I remember when I was turning 60 thinking that this was going to be a productive decade for me. I had a good feeling about it. I remembered that for my own mother, her 60s had been a decade overflowing with creative output. I hoped that I might be able to match her. I think I did pretty well. Those were rich years for me. Overall, they played out well.
Not so long ago, I turned 70. I find myself looking toward this next decade with a different perspective. During my 60s, I did a lot of creative work that involved working with other people, building organizations, making things happen. Now, I find myself much more interested in doing internal creative work, bringing forth from within me what needs to be shared from my learnings during life’s journey, allowing my wisdom and understanding a home in the world.
Which brings me to the question, “How can I live until I die, and how can Torah help me to do that?” I’m thinking about my response to this question in relation to Parashat Bereshit, and the beginning of the Torah. Which feels like a perfect match for me. After all, the first few chapters of Genesis are all about creativity! The super-important beginning we read in the Torah is all about bringing into fruition the yearnings of the heart, in this case, G!d’s heart. But we humans, I think to myself, are meant to follow in G!d’s footsteps, to be partners with G!d in the ongoing task of creation, so it’s really about us, too.
I imagine in my mind the first Creation story, each section ending so poetically, “And there was evening, and there was morning, Day 1 (2, 3, 4, etc.).” This whole first narrative feels like a story meant to be told aloud, or a lyrical poem. It has never felt to me to be a scientific statement of how the world came to be. It is a dream, a soft and inviting watercolor painting, a multi-colored quilt, a grand dance. It is a beautiful myth.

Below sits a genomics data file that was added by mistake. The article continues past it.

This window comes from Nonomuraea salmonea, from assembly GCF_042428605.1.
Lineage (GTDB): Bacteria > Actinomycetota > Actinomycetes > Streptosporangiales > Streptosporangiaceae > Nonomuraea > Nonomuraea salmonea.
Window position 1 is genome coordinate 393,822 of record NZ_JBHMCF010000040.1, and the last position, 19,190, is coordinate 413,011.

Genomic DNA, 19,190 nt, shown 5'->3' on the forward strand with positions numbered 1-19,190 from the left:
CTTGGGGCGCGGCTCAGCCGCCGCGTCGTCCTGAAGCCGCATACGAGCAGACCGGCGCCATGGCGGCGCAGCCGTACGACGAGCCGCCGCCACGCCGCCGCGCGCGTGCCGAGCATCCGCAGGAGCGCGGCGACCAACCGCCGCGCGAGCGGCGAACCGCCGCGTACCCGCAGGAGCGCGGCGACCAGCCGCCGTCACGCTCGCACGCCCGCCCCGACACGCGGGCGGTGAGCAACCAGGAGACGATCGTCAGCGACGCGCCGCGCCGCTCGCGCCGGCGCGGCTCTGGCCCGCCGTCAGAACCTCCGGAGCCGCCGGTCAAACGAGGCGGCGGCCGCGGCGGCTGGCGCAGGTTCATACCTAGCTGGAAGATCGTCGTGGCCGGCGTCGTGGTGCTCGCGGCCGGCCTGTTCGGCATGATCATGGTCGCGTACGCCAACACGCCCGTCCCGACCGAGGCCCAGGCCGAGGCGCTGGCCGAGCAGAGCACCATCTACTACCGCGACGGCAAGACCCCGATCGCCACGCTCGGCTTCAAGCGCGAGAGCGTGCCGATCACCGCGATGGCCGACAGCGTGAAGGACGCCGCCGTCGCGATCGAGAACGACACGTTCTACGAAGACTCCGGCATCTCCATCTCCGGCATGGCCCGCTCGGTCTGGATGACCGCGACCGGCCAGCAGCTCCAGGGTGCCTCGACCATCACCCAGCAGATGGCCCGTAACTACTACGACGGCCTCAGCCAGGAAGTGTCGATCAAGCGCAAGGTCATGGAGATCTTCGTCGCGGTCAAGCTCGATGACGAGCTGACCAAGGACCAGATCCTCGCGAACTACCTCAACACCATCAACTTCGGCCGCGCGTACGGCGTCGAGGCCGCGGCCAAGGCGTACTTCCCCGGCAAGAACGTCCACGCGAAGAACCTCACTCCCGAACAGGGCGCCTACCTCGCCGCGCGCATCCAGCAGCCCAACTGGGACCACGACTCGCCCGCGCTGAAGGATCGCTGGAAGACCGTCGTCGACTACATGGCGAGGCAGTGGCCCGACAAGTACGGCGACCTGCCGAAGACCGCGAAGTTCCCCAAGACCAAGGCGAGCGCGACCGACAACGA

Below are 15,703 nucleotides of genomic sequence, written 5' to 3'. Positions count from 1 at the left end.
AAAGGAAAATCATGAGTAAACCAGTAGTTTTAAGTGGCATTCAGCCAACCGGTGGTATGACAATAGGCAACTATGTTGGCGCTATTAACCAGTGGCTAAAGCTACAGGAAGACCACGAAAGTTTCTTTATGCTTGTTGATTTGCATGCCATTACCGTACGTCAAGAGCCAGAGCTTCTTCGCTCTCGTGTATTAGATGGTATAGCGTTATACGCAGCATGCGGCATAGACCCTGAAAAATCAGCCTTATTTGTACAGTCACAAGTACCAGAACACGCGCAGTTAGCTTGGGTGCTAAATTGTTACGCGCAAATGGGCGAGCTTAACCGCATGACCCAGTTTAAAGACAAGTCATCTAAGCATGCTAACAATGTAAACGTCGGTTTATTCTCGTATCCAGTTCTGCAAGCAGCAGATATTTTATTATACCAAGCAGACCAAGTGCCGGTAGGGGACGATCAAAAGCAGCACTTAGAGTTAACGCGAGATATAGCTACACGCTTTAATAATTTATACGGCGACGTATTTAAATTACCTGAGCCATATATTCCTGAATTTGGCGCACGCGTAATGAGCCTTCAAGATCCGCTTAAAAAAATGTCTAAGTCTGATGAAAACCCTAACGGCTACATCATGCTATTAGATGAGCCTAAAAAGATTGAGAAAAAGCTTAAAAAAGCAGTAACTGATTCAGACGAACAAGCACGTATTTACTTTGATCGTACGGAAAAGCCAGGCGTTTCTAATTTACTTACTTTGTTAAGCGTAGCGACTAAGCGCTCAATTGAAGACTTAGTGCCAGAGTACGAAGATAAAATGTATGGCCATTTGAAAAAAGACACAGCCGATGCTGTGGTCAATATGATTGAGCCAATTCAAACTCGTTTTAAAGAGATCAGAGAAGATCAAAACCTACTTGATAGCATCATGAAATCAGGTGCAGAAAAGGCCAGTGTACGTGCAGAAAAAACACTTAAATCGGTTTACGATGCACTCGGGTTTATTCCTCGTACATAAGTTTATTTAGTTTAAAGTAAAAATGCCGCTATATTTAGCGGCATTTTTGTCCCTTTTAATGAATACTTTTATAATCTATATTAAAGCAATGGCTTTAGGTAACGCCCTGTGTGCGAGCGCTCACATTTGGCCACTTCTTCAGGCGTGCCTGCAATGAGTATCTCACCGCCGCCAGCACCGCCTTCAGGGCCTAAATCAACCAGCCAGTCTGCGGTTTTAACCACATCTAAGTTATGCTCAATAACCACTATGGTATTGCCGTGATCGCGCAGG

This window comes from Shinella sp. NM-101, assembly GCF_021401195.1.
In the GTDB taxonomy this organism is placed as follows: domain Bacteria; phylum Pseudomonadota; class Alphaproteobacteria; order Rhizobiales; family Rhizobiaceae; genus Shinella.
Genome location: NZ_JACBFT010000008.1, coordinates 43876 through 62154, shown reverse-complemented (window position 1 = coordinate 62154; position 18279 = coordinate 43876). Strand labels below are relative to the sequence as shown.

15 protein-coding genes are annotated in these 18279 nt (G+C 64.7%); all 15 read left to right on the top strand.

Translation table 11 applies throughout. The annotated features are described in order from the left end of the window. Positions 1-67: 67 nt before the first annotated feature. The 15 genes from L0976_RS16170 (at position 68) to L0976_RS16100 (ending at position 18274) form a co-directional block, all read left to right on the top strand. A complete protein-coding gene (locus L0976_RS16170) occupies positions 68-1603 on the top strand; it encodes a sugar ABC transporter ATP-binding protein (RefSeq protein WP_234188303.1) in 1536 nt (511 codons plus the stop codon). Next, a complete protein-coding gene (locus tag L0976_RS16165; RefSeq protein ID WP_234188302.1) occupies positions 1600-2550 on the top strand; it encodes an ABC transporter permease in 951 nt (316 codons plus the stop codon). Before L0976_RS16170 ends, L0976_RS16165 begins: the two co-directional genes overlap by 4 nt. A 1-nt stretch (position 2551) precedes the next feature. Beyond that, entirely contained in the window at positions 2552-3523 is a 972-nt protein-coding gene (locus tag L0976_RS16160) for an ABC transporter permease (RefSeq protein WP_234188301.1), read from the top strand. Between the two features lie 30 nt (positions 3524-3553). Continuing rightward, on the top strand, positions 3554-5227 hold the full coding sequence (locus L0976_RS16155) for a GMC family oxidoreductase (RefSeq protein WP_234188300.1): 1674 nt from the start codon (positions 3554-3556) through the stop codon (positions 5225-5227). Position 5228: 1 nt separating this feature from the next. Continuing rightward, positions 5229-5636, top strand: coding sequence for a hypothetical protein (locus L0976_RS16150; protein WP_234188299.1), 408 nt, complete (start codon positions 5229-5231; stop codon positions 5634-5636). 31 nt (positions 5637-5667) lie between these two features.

The second Creation story, about Adam and Eve, for all its mythological content, feels more real to me, perhaps because it contains actual people and conversation, and an edge of fear. There are limits. We can’t do whatever we want. There are consequences to our actions.
And then, before we know it, Adam and Eve’s offspring are killing each other. The pain of the world outside my door has intruded into the lyricism with which the Torah began.
Taken together, these two stories provide the warp and weft of all that is woven into my life. To dream, I must. To experience poetry, lyricism, grand dance, and the soft blending of hues in the watercolor painting of life are crucial to my survival. This is the message from Elohim, G!d, in the first story. But to ignore all that is outside my door, to ignore the reality of limits – including the length of my days – is to bury my head in the sand and not be fully human. To try to pretend that I can live in Eden is to deny my own humanity and prevent my growth and development as one created b’tzlem elohim, in the image of the Mystery, as one member of the species homo sapiens. This is the message from Adonai, the Ineffable Yod-Hey-Vav-Hey, G!d, in the second story.
The Biblical historian can explain the origins of two separate creation stories. The scientist can give me facts and figures. But only my heart, working together with my mind and my soul, can bring together an understanding of both Elohim and Adonai in my life. Only my heart, working together with my mind and my soul, can decide that it is worth living until my body says it is time to die.
Ken y’hi ratzon, may it be so.
Rabbi Katy Allen is the founder and rabbi of Ma’yan Tikvah – A Wellspring of Hope, which holds services outdoors all year long and has a growing children’s outdoor learning program, Y’ladim BaTeva. She is the founder and founder of the Jewish Climate Action Network-MA, a board certified chaplain, and a former hospital and hospice chaplain. She received her ordination from the Academy for Jewish Religion in Yonkers, NY, in 2005, and lives in Wayland, MA, with her spouse, Gabi Mezger, who leads the singing at Ma’yan Tikvah.